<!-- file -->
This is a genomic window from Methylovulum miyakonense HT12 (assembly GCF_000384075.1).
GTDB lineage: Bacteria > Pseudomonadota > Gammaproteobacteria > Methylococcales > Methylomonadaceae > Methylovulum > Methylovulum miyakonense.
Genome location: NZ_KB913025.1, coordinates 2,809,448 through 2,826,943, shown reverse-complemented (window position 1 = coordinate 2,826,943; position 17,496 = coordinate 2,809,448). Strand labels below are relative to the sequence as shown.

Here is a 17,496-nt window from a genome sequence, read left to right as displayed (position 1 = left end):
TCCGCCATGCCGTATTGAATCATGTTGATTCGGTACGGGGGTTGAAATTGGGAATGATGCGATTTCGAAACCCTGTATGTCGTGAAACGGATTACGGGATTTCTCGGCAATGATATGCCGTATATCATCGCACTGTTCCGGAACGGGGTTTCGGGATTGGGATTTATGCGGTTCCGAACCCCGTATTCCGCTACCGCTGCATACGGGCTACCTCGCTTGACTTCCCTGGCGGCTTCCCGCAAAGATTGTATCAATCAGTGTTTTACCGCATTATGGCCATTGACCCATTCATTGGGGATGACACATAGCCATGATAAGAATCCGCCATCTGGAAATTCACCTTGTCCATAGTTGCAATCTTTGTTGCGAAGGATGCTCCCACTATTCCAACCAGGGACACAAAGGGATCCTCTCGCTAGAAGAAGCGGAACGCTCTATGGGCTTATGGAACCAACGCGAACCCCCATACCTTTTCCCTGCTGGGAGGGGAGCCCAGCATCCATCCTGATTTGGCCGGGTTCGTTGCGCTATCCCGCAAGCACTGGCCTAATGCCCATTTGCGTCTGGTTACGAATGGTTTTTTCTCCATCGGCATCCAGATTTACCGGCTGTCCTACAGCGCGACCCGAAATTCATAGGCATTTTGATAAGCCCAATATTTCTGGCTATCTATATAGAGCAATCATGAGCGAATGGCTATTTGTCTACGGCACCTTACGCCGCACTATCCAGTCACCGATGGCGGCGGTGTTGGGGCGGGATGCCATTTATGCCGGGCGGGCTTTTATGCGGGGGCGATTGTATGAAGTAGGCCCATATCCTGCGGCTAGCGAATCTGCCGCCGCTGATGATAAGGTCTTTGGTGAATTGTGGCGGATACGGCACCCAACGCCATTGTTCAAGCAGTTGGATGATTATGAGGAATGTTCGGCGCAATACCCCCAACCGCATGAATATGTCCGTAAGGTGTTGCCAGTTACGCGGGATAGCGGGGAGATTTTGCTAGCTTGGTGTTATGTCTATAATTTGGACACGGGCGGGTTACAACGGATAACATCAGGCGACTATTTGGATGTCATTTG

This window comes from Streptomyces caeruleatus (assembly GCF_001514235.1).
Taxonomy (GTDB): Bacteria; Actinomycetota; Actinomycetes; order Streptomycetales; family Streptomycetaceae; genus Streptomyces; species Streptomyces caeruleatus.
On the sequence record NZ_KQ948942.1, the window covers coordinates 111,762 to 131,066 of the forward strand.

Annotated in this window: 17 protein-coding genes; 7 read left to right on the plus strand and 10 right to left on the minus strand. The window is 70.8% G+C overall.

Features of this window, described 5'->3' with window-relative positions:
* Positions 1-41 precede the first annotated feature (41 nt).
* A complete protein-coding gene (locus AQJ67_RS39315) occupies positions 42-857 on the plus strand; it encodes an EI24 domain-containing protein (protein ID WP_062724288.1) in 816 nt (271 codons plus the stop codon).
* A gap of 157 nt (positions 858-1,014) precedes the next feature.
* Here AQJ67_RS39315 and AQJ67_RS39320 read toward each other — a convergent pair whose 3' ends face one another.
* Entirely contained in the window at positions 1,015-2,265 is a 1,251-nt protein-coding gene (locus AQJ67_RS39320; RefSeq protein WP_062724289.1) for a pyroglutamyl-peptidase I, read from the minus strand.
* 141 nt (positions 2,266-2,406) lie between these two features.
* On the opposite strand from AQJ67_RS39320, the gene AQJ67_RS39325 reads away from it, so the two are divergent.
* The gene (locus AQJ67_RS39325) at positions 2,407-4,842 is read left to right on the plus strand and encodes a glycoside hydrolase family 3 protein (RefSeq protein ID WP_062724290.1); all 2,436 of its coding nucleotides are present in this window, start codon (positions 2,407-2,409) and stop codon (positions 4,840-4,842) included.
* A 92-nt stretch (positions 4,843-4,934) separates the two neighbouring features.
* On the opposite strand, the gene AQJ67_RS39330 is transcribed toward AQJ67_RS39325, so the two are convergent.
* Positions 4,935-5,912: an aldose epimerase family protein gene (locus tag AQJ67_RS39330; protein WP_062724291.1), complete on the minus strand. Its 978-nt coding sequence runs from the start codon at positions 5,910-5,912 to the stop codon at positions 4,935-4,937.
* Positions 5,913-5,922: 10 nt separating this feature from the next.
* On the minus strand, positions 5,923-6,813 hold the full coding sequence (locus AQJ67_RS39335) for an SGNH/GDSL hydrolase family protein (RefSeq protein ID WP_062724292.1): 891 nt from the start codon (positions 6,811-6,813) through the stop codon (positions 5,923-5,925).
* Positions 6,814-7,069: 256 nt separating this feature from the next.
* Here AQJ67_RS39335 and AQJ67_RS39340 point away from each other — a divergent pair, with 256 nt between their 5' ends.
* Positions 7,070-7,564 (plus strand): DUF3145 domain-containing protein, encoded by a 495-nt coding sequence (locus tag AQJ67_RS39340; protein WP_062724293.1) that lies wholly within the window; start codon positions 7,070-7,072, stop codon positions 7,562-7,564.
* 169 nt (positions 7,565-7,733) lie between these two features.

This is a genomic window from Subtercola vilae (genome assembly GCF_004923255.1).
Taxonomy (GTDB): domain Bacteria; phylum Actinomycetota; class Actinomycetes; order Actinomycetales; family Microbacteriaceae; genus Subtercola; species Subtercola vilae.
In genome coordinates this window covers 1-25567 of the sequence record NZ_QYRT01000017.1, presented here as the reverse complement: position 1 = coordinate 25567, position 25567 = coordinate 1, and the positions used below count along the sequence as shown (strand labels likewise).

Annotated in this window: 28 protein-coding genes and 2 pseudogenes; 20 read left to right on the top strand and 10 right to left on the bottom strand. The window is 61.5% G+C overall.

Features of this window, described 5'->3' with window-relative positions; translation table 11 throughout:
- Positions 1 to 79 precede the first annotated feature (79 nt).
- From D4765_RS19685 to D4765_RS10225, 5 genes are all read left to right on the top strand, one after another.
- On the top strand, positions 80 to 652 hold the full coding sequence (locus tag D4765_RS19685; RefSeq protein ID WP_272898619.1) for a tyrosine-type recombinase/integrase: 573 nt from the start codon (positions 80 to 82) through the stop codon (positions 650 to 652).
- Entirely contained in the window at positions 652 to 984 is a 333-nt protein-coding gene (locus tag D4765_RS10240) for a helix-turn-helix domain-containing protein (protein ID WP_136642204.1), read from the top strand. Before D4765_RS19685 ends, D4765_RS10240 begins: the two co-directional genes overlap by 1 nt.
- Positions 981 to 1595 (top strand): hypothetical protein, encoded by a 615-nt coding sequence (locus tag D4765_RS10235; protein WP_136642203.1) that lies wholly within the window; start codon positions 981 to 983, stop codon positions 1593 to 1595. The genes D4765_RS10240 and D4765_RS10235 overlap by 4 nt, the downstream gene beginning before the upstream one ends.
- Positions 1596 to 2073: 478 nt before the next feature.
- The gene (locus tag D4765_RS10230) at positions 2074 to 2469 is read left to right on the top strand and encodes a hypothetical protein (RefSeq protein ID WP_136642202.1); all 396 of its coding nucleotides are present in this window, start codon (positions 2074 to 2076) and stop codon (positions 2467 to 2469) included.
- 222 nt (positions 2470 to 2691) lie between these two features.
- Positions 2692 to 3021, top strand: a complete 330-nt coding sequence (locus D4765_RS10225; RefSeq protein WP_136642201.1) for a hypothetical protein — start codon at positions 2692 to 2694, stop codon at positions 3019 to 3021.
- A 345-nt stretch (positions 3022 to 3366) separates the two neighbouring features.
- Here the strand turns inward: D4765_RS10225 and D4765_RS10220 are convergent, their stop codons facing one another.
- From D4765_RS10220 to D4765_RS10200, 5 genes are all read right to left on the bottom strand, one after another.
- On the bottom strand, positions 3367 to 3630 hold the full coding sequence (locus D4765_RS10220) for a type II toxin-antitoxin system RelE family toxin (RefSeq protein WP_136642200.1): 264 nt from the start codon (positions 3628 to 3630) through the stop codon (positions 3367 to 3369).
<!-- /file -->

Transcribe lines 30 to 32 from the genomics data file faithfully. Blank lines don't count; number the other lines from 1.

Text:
In genome coordinates this window covers 1-25567 of the sequence record NZ_QYRT01000017.1, presented here as the reverse complement: position 1 = coordinate 25567, position 25567 = coordinate 1, and the positions used below count along the sequence as shown (strand labels likewise).

Annotated in this window: 28 protein-coding genes and 2 pseudogenes; 20 read left to right on the top strand and 10 right to left on the bottom strand. The window is 61.5% G+C overall.

Features of this window, described 5'->3' with window-relative positions; translation table 11 throughout: